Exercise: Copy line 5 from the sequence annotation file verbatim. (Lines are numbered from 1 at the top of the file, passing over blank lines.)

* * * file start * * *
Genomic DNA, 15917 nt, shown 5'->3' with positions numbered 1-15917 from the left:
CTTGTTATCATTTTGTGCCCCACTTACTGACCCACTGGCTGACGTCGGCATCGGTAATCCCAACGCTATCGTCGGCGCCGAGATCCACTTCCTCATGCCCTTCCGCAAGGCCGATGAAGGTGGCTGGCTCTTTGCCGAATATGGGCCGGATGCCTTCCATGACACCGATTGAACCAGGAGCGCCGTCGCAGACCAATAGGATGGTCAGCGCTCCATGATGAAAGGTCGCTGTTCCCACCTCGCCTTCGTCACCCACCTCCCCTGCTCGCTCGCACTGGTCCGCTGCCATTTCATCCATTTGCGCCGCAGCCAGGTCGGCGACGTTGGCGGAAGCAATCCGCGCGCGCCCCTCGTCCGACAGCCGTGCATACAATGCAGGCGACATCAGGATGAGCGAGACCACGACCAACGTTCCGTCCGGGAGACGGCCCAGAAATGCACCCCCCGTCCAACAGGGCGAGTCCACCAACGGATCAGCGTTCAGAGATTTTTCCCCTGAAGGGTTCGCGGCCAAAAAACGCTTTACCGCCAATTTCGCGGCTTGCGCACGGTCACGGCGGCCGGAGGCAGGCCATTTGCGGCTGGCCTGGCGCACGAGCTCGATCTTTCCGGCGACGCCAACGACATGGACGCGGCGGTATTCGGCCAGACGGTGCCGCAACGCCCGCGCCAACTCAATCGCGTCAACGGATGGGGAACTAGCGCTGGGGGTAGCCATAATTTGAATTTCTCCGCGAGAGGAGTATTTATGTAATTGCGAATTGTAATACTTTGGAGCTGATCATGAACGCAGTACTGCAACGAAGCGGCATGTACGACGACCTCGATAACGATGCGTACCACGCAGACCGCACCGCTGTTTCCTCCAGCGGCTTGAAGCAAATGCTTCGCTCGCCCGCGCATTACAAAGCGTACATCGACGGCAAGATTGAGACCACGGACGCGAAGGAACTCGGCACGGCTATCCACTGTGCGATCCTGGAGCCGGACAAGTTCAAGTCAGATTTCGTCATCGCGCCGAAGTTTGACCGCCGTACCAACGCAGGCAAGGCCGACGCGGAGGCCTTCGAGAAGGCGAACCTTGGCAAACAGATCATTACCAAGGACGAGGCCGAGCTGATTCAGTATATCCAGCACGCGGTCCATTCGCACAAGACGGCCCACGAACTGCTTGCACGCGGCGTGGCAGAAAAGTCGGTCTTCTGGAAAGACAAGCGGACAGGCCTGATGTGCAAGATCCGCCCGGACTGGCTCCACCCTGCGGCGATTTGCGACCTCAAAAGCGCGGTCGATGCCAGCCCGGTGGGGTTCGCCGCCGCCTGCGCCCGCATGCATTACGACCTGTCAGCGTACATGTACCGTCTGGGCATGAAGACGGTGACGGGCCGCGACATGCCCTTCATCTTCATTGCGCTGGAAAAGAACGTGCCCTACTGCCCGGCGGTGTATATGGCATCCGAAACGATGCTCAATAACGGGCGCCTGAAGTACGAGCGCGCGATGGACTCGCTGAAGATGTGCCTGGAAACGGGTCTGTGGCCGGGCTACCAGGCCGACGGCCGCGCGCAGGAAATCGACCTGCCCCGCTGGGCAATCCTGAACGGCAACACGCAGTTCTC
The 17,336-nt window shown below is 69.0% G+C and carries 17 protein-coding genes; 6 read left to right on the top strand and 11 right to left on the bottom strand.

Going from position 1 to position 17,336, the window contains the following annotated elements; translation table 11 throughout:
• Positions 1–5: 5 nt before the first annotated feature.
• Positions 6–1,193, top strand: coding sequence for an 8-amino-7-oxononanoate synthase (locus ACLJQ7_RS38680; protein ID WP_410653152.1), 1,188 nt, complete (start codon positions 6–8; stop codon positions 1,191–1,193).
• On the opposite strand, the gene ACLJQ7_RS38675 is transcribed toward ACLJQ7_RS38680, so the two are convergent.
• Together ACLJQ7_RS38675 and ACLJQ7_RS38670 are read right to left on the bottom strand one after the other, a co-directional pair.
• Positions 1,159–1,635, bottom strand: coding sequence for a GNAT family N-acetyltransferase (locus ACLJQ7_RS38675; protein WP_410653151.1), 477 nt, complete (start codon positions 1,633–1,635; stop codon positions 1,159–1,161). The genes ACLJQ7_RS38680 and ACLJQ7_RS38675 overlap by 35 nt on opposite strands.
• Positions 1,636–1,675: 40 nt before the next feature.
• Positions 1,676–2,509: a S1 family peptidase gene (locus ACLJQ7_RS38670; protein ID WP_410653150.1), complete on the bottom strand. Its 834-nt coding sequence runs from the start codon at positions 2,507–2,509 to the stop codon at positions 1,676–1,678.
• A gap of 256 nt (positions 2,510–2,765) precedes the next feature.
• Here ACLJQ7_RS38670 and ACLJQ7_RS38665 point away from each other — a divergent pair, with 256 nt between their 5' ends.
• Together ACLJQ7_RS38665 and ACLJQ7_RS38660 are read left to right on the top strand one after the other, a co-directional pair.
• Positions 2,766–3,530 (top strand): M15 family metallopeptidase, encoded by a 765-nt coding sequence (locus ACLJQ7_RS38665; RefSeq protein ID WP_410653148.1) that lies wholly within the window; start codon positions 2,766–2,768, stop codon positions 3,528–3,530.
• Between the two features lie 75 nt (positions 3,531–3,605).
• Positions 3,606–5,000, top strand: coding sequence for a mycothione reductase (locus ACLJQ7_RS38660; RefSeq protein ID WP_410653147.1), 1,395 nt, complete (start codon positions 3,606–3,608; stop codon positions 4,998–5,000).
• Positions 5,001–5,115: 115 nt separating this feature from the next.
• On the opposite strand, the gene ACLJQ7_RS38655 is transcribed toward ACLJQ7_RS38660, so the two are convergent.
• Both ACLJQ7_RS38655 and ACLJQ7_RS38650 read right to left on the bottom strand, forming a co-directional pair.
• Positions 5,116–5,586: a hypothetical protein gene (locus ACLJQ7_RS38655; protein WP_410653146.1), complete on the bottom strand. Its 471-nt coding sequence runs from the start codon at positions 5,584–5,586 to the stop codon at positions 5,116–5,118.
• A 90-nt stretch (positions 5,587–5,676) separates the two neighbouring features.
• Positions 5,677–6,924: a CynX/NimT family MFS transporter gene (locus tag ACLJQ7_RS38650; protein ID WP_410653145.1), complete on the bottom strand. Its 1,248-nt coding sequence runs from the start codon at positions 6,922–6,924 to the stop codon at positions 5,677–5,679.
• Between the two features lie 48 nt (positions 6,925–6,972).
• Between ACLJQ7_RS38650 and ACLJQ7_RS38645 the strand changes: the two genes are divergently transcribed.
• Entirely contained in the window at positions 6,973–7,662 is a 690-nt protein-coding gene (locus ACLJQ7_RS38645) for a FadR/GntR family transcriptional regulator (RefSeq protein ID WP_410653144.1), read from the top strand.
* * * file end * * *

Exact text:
• Positions 1–5: 5 nt before the first annotated feature.